The environment of the work place can be overtly dangerous if one must operate hazardous machinery, handle corrosive chemicals, or is exposed to toxic inhalants. Alternatively, occupational health hazards may be more subtle in the form of exposure to carcinogenic chemicals or irradiation, which may act insidiously during a period of many years. In addition to these well-recognized hazards of the work place, a new literature is emerging regarding the impact of occupational or other environmental exposure on the function of the endocrine system. These causal relationships may be particularly difficult to diagnose, since the disorders may be attributed to other well-described disease processes. Nevertheless, an increasing number of endocrine disorders are being recognized as attributable to occupational and nonoccupational environmental factors rather than hereditary or spontaneous disturbances.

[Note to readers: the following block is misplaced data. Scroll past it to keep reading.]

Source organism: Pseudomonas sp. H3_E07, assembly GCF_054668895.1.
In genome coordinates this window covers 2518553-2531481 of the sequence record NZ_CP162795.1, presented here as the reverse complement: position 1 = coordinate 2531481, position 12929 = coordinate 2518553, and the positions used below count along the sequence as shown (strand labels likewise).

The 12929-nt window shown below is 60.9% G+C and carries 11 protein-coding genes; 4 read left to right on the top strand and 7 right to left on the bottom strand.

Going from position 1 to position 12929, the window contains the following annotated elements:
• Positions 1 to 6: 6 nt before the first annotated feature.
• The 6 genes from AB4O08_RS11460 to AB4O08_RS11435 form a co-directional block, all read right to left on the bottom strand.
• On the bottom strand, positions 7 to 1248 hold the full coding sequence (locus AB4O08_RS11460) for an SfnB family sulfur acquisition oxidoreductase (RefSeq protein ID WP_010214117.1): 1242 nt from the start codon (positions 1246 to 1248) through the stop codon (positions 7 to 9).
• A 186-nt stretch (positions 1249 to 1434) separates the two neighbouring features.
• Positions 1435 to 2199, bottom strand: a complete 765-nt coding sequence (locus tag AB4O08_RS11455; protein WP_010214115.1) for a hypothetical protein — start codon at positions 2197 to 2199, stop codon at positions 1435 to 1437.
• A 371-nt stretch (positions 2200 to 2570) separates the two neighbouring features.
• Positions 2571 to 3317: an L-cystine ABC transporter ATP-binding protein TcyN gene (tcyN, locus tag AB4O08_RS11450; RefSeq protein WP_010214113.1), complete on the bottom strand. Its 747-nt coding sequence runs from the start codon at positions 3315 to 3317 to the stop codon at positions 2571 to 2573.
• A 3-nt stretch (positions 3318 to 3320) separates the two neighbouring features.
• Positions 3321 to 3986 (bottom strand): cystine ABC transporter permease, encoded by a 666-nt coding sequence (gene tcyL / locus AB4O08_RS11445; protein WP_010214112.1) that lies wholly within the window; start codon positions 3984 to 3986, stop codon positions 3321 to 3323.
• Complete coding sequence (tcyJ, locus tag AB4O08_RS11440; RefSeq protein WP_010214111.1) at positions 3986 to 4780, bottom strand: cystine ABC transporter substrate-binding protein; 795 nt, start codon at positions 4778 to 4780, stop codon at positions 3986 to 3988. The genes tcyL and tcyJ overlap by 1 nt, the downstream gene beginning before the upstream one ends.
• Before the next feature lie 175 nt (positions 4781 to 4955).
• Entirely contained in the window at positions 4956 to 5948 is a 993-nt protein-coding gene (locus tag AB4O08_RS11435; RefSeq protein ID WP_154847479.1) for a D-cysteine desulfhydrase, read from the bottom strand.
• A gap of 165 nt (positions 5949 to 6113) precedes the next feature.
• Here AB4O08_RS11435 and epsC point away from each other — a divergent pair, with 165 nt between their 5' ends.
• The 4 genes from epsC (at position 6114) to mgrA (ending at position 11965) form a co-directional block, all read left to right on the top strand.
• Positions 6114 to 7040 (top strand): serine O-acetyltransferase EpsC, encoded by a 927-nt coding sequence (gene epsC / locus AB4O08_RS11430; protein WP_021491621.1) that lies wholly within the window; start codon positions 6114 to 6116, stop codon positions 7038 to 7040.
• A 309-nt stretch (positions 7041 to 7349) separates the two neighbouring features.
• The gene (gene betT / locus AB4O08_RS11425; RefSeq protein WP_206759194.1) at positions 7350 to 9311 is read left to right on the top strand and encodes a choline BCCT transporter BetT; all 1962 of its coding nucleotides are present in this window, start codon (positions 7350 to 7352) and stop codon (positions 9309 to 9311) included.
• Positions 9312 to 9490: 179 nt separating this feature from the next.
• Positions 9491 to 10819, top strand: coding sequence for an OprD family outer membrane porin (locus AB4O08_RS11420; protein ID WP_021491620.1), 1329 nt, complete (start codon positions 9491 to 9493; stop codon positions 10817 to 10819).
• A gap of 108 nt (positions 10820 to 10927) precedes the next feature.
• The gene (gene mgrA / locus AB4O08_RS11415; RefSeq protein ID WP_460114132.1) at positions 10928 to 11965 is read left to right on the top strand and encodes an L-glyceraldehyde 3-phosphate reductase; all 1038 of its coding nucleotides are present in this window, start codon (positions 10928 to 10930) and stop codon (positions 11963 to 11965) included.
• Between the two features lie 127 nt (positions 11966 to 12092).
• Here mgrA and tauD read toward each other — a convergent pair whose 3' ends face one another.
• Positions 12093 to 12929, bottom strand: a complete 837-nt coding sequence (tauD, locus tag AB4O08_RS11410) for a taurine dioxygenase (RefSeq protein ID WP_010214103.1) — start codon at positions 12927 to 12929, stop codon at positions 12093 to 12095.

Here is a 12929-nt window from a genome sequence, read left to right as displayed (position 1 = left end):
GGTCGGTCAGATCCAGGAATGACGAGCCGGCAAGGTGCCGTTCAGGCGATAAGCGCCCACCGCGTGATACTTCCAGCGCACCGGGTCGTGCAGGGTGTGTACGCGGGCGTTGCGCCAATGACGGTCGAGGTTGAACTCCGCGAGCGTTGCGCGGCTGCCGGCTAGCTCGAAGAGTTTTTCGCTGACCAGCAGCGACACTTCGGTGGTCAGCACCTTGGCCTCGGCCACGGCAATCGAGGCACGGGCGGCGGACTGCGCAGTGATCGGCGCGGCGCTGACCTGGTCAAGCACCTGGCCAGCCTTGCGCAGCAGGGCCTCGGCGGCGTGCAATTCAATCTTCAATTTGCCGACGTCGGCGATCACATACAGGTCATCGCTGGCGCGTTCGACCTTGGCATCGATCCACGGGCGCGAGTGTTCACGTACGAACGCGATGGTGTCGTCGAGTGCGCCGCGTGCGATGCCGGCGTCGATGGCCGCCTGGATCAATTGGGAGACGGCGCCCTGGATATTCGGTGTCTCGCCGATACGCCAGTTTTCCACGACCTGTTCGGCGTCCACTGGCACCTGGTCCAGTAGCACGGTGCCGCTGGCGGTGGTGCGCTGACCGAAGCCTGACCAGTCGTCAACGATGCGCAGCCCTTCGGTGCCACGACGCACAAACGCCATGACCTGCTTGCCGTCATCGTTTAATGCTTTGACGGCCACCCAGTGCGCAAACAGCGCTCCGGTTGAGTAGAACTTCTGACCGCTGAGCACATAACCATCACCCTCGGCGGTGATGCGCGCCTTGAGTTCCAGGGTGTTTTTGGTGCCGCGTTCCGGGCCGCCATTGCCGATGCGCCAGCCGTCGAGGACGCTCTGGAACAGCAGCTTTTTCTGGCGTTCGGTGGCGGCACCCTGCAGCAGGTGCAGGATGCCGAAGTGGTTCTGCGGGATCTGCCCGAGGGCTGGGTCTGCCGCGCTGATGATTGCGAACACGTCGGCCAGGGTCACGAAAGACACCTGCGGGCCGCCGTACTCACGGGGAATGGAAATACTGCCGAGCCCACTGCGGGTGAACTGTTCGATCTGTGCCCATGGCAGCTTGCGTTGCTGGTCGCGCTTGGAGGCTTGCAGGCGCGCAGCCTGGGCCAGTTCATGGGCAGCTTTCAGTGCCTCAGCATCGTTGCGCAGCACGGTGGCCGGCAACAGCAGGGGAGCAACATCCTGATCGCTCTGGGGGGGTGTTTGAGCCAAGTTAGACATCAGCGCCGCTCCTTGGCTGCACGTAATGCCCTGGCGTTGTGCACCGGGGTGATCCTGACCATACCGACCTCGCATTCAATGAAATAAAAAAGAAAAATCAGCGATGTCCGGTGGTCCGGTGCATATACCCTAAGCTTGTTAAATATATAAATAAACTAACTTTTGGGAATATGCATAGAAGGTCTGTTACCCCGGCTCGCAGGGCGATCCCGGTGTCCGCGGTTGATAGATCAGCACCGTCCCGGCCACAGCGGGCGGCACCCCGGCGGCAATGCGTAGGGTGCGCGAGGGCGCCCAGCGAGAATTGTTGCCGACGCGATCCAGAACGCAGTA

With respect to the thyroid gland, textbooks about the endocrine system usually give colorful descriptions of the effects of dietary goitrogens, although
Cohen K. Occupational and Other Environmental Diseases of the Endocrine System. Arch Intern Med. 1984;144(3):469–471. doi:10.1001/archinte.1984.00350150053015
Monkeypox Resource Center
Customize your JAMA Network experience by selecting one or more topics from the list below.